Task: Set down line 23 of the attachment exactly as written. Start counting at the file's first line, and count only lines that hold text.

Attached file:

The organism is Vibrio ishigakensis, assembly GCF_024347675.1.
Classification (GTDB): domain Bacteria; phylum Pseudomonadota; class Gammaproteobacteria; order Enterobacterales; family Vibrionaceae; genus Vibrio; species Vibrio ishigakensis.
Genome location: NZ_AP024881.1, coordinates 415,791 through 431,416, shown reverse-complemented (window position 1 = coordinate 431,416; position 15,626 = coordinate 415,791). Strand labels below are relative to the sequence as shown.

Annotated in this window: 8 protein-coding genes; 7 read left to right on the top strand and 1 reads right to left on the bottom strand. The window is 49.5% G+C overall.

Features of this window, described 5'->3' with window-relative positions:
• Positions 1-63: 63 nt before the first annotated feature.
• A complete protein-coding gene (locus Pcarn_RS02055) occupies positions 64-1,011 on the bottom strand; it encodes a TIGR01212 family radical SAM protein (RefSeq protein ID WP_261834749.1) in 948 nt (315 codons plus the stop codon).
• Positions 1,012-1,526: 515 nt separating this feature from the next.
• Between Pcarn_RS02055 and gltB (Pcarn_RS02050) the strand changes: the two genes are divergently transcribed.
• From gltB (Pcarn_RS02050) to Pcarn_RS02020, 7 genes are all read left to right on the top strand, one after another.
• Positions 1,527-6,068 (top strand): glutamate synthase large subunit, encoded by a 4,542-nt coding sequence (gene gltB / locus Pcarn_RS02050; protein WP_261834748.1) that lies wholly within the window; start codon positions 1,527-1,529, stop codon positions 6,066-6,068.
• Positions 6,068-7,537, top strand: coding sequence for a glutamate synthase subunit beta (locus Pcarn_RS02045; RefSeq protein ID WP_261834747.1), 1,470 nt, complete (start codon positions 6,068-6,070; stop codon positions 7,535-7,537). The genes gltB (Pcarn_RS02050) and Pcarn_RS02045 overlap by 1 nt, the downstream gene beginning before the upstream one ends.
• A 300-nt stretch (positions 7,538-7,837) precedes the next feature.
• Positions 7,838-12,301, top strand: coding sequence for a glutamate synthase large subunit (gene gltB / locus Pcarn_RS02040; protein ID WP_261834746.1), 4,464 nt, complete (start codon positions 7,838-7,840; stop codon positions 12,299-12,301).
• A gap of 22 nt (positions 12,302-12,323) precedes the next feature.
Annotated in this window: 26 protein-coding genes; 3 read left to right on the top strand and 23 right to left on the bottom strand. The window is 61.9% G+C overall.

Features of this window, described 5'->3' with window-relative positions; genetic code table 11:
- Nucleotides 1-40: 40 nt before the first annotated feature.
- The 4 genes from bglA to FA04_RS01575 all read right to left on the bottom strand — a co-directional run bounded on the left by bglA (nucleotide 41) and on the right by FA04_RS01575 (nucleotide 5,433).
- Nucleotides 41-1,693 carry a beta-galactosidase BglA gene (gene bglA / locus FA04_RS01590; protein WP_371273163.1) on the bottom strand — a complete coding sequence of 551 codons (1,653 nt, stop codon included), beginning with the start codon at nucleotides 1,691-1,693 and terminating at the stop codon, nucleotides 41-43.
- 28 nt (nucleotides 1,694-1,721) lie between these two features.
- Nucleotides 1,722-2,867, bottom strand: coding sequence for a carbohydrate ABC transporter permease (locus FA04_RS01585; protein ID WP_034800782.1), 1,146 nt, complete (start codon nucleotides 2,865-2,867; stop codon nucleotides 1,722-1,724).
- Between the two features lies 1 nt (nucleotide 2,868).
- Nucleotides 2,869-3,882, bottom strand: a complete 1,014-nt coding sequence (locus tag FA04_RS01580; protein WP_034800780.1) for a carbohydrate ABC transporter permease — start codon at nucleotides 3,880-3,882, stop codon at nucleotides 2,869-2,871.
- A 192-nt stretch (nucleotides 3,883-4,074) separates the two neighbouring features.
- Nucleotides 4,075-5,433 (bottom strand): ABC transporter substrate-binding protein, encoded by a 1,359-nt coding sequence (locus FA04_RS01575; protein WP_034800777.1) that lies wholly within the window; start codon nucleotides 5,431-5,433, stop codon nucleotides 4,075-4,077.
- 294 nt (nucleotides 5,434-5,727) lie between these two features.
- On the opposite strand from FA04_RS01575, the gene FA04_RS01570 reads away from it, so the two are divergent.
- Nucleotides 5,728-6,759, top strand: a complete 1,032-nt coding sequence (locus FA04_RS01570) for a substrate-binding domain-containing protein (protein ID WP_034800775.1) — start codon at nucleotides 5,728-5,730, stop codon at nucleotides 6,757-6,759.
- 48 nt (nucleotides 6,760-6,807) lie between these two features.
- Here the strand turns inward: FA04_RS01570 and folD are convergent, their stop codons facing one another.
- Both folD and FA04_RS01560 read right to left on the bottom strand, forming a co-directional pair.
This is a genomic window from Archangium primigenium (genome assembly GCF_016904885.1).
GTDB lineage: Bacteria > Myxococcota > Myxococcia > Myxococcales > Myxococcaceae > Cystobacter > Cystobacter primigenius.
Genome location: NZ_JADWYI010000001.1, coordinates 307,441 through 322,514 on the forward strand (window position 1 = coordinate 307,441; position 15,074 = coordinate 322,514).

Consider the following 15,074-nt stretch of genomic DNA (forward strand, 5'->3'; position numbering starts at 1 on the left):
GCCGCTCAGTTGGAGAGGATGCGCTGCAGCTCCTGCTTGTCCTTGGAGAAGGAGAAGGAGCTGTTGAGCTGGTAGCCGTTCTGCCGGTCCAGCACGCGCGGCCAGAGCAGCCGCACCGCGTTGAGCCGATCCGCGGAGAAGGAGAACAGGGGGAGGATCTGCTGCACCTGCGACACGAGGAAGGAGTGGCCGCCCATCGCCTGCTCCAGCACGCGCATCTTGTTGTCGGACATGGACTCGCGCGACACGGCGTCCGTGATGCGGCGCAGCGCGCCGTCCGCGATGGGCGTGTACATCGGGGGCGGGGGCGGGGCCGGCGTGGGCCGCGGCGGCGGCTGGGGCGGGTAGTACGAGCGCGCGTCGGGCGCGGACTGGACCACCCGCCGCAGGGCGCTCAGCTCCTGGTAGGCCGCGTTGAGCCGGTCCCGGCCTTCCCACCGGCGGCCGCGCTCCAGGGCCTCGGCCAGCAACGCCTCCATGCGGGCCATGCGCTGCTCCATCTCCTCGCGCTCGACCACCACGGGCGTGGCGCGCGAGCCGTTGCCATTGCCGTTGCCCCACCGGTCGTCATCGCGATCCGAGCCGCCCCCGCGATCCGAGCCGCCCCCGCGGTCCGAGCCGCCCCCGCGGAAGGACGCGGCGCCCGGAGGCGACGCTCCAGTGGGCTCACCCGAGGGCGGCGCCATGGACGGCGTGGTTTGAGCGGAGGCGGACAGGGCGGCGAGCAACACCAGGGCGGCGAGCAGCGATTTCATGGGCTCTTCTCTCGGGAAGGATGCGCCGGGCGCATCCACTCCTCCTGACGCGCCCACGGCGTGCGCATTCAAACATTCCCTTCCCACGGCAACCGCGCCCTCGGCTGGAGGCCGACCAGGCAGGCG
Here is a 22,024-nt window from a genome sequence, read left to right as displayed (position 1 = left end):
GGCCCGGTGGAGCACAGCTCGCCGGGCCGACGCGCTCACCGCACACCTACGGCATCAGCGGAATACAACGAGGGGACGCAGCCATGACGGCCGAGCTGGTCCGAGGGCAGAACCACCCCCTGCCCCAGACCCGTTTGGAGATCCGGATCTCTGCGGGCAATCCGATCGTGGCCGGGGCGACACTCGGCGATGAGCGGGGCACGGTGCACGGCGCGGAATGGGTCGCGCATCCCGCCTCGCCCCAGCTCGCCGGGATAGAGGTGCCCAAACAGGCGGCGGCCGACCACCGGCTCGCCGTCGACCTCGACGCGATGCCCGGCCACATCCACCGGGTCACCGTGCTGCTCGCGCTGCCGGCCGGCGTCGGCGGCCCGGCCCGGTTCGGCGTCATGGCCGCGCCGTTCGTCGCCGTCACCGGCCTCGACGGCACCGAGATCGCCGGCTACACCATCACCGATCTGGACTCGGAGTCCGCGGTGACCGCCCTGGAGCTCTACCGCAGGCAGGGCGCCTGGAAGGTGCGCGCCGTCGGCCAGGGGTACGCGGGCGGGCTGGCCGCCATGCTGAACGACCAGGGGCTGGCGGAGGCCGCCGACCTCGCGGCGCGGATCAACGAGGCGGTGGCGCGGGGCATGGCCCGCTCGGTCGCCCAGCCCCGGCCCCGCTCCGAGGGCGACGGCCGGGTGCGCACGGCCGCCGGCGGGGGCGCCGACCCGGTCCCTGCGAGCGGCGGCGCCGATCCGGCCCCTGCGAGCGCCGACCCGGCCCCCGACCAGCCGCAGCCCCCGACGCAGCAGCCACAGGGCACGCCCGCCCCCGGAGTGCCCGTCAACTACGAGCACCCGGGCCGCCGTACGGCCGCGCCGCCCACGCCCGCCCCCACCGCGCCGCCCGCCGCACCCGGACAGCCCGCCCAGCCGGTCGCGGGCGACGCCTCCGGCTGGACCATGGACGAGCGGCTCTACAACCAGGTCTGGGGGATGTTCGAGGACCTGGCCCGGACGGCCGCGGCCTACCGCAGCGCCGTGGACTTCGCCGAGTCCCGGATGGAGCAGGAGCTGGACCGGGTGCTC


- Between the two features lies 1 nt (nucleotide 2,868).